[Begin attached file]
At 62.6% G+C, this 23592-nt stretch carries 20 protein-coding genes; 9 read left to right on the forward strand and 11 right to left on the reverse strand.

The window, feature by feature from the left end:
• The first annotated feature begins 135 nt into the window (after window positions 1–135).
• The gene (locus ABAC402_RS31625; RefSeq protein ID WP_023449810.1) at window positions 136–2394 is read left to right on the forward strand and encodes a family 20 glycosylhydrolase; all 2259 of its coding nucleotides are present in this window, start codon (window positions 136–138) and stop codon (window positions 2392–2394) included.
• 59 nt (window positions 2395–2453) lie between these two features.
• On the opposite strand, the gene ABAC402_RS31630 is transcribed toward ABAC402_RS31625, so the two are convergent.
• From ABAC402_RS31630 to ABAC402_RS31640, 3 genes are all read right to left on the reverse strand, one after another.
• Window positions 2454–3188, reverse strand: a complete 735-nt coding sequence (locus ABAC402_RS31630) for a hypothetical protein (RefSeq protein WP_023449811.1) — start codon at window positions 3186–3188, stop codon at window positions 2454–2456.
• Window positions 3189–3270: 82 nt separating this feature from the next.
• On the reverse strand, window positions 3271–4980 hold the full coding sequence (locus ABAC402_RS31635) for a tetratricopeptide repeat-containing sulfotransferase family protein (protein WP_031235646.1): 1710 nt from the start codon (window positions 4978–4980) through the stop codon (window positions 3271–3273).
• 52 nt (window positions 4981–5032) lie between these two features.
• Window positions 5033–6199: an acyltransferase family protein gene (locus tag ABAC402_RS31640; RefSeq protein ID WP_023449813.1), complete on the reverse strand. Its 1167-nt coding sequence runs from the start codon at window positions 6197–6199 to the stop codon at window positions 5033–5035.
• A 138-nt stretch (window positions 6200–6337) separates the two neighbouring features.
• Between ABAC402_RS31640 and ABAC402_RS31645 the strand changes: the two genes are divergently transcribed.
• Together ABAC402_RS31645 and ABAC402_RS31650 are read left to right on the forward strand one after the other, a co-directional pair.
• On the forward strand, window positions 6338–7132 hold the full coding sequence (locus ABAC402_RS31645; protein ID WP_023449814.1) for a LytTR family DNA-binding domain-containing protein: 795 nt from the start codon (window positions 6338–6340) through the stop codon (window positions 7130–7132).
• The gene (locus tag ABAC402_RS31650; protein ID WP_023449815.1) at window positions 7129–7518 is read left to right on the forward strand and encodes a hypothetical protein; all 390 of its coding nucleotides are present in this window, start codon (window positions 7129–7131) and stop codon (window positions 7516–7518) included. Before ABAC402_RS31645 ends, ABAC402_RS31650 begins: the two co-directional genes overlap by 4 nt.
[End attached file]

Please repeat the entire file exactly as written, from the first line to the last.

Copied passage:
At 62.6% G+C, this 23592-nt stretch carries 20 protein-coding genes; 9 read left to right on the forward strand and 11 right to left on the reverse strand.

The window, feature by feature from the left end:
• The first annotated feature begins 135 nt into the window (after window positions 1–135).
• The gene (locus ABAC402_RS31625; RefSeq protein ID WP_023449810.1) at window positions 136–2394 is read left to right on the forward strand and encodes a family 20 glycosylhydrolase; all 2259 of its coding nucleotides are present in this window, start codon (window positions 136–138) and stop codon (window positions 2392–2394) included.
• 59 nt (window positions 2395–2453) lie between these two features.
• On the opposite strand, the gene ABAC402_RS31630 is transcribed toward ABAC402_RS31625, so the two are convergent.
• From ABAC402_RS31630 to ABAC402_RS31640, 3 genes are all read right to left on the reverse strand, one after another.
• Window positions 2454–3188, reverse strand: a complete 735-nt coding sequence (locus ABAC402_RS31630) for a hypothetical protein (RefSeq protein WP_023449811.1) — start codon at window positions 3186–3188, stop codon at window positions 2454–2456.
• Window positions 3189–3270: 82 nt separating this feature from the next.
• On the reverse strand, window positions 3271–4980 hold the full coding sequence (locus ABAC402_RS31635) for a tetratricopeptide repeat-containing sulfotransferase family protein (protein WP_031235646.1): 1710 nt from the start codon (window positions 4978–4980) through the stop codon (window positions 3271–3273).
• 52 nt (window positions 4981–5032) lie between these two features.
• Window positions 5033–6199: an acyltransferase family protein gene (locus tag ABAC402_RS31640; RefSeq protein ID WP_023449813.1), complete on the reverse strand. Its 1167-nt coding sequence runs from the start codon at window positions 6197–6199 to the stop codon at window positions 5033–5035.
• A 138-nt stretch (window positions 6200–6337) separates the two neighbouring features.
• Between ABAC402_RS31640 and ABAC402_RS31645 the strand changes: the two genes are divergently transcribed.
• Together ABAC402_RS31645 and ABAC402_RS31650 are read left to right on the forward strand one after the other, a co-directional pair.
• On the forward strand, window positions 6338–7132 hold the full coding sequence (locus ABAC402_RS31645; protein ID WP_023449814.1) for a LytTR family DNA-binding domain-containing protein: 795 nt from the start codon (window positions 6338–6340) through the stop codon (window positions 7130–7132).
• The gene (locus tag ABAC402_RS31650; protein ID WP_023449815.1) at window positions 7129–7518 is read left to right on the forward strand and encodes a hypothetical protein; all 390 of its coding nucleotides are present in this window, start codon (window positions 7129–7131) and stop codon (window positions 7516–7518) included. Before ABAC402_RS31645 ends, ABAC402_RS31650 begins: the two co-directional genes overlap by 4 nt.